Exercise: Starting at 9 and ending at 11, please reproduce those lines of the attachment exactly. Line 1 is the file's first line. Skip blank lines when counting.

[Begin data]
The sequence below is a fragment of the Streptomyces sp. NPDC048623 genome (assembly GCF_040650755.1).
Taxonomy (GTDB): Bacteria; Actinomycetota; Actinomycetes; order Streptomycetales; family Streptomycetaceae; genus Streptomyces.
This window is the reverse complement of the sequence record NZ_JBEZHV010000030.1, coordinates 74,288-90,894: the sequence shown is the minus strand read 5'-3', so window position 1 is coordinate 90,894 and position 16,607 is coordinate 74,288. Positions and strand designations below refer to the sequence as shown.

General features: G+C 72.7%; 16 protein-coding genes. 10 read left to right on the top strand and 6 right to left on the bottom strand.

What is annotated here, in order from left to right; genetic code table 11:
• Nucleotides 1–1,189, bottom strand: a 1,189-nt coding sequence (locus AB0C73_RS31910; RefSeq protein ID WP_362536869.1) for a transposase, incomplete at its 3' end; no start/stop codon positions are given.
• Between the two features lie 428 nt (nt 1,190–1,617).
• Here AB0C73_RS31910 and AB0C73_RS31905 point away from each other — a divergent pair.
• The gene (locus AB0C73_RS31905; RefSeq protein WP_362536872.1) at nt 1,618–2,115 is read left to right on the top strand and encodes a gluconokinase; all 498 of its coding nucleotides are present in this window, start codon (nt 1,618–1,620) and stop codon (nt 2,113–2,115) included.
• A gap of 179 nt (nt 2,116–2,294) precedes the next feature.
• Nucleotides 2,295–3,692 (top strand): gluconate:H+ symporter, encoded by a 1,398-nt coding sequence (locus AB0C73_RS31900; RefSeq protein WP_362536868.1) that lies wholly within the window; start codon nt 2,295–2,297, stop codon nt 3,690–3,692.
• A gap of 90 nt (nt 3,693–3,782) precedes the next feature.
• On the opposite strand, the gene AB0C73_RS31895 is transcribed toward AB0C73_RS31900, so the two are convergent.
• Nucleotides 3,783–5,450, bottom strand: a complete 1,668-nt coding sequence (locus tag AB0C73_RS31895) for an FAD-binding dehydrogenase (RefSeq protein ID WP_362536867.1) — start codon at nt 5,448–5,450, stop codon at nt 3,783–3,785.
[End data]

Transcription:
• The gene (locus AB0C73_RS31905; RefSeq protein WP_362536872.1) at nt 1,618–2,115 is read left to right on the top strand and encodes a gluconokinase; all 498 of its coding nucleotides are present in this window, start codon (nt 1,618–1,620) and stop codon (nt 2,113–2,115) included.
• A gap of 179 nt (nt 2,116–2,294) precedes the next feature.
• Nucleotides 2,295–3,692 (top strand): gluconate:H+ symporter, encoded by a 1,398-nt coding sequence (locus AB0C73_RS31900; RefSeq protein WP_362536868.1) that lies wholly within the window; start codon nt 2,295–2,297, stop codon nt 3,690–3,692.